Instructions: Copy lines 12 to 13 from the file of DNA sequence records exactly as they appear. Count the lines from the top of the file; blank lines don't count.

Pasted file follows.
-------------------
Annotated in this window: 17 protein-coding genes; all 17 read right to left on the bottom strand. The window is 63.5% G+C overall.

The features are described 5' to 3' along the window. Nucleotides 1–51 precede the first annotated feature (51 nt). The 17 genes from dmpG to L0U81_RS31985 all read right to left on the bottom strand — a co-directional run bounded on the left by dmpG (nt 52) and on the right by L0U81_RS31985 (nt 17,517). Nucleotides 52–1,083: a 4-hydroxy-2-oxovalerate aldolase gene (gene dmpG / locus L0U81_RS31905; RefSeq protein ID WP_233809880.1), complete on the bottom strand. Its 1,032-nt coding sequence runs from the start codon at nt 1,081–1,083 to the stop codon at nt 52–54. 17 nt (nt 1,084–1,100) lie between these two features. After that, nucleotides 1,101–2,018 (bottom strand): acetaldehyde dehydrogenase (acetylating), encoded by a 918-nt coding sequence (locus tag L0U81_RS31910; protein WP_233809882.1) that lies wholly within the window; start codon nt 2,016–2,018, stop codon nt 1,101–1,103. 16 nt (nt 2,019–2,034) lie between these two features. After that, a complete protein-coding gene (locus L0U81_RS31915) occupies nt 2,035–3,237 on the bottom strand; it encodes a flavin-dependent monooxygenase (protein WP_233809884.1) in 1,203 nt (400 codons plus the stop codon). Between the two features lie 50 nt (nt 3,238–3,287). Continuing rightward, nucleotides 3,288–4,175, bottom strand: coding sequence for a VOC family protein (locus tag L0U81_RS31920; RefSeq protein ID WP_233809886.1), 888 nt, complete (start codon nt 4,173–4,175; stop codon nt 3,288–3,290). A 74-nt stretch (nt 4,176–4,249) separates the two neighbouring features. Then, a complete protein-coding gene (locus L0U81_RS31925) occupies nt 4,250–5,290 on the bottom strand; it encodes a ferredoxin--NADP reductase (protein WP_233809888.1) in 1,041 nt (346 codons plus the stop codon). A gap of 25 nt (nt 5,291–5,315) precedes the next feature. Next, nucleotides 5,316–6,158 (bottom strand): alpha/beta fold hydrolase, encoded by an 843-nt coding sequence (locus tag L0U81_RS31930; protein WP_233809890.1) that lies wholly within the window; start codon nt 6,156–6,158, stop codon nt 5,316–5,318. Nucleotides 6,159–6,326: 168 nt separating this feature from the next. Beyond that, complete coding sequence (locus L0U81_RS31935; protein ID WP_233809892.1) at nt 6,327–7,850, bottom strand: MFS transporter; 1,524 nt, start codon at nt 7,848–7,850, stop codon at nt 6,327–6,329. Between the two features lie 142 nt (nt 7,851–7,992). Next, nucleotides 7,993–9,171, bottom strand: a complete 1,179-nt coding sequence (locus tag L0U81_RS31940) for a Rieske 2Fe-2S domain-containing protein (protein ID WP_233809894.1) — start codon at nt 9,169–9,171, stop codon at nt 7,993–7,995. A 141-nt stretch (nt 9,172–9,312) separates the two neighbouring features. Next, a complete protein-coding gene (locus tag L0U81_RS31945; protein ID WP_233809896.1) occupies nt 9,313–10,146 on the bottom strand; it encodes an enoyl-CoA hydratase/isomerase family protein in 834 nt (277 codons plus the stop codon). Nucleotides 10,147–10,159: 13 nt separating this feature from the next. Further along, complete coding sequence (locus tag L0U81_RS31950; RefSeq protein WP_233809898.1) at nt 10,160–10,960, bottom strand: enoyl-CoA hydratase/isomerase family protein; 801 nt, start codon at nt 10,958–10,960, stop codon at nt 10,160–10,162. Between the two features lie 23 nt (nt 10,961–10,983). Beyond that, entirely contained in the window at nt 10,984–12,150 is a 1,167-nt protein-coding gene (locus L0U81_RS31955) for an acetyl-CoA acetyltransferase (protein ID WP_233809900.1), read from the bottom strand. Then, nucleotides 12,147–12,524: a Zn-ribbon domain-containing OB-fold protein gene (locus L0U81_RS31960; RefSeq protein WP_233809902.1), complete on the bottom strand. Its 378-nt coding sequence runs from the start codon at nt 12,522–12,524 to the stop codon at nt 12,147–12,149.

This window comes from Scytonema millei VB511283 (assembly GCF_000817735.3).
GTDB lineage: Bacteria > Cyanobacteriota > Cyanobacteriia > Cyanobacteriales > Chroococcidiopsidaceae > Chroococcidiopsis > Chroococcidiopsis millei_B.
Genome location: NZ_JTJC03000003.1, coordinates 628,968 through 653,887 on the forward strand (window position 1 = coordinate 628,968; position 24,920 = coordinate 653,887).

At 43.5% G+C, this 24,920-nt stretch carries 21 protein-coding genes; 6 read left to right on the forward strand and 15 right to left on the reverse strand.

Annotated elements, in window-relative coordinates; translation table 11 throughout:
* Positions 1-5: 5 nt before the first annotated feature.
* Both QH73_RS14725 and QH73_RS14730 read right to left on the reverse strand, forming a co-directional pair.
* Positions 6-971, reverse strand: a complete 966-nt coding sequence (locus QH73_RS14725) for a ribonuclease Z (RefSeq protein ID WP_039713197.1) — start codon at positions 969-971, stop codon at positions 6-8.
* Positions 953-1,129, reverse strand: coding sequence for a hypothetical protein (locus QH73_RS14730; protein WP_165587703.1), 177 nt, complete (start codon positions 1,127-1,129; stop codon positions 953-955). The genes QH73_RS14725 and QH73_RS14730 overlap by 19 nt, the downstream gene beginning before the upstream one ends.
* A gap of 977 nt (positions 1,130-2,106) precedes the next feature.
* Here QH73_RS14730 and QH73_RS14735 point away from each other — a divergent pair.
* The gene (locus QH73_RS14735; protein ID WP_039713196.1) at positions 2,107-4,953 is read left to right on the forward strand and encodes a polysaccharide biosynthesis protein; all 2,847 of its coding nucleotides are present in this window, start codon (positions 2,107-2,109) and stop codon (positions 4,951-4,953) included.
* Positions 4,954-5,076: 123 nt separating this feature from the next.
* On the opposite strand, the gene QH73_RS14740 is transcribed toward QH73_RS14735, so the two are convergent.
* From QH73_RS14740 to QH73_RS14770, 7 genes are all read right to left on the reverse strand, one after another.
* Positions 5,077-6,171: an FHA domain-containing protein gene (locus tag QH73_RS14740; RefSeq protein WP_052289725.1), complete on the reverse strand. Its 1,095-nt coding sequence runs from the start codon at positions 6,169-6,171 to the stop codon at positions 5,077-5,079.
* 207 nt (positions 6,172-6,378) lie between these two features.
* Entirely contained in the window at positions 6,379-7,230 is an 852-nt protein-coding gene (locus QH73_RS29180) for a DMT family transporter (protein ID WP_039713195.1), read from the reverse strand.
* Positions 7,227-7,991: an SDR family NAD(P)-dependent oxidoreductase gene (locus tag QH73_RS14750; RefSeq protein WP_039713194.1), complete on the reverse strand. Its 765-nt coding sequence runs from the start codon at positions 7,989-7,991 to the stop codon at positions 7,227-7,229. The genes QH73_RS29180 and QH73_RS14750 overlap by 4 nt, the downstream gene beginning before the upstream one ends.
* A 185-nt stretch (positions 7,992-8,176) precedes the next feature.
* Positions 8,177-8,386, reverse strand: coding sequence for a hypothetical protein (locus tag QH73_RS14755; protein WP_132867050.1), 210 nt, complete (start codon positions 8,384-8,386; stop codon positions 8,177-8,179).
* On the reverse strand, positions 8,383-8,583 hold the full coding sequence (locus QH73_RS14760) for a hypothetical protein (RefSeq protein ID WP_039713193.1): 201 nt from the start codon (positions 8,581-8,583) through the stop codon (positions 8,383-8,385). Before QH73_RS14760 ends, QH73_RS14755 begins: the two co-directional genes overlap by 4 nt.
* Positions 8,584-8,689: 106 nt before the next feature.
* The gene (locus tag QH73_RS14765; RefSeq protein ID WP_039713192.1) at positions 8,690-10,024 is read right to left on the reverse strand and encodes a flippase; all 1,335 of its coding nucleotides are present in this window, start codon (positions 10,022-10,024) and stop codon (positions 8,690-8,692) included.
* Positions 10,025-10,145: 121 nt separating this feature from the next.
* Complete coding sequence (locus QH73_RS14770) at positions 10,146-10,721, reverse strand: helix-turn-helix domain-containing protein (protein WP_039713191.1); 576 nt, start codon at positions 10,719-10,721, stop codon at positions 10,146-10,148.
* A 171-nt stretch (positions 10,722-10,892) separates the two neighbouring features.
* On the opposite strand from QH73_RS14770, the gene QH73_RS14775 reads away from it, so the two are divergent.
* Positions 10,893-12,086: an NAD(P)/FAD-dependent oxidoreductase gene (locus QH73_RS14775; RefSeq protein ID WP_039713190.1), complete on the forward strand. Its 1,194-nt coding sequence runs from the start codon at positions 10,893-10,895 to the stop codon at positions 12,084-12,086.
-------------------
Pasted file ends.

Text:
* A gap of 977 nt (positions 1,130-2,106) precedes the next feature.
* Here QH73_RS14730 and QH73_RS14735 point away from each other — a divergent pair.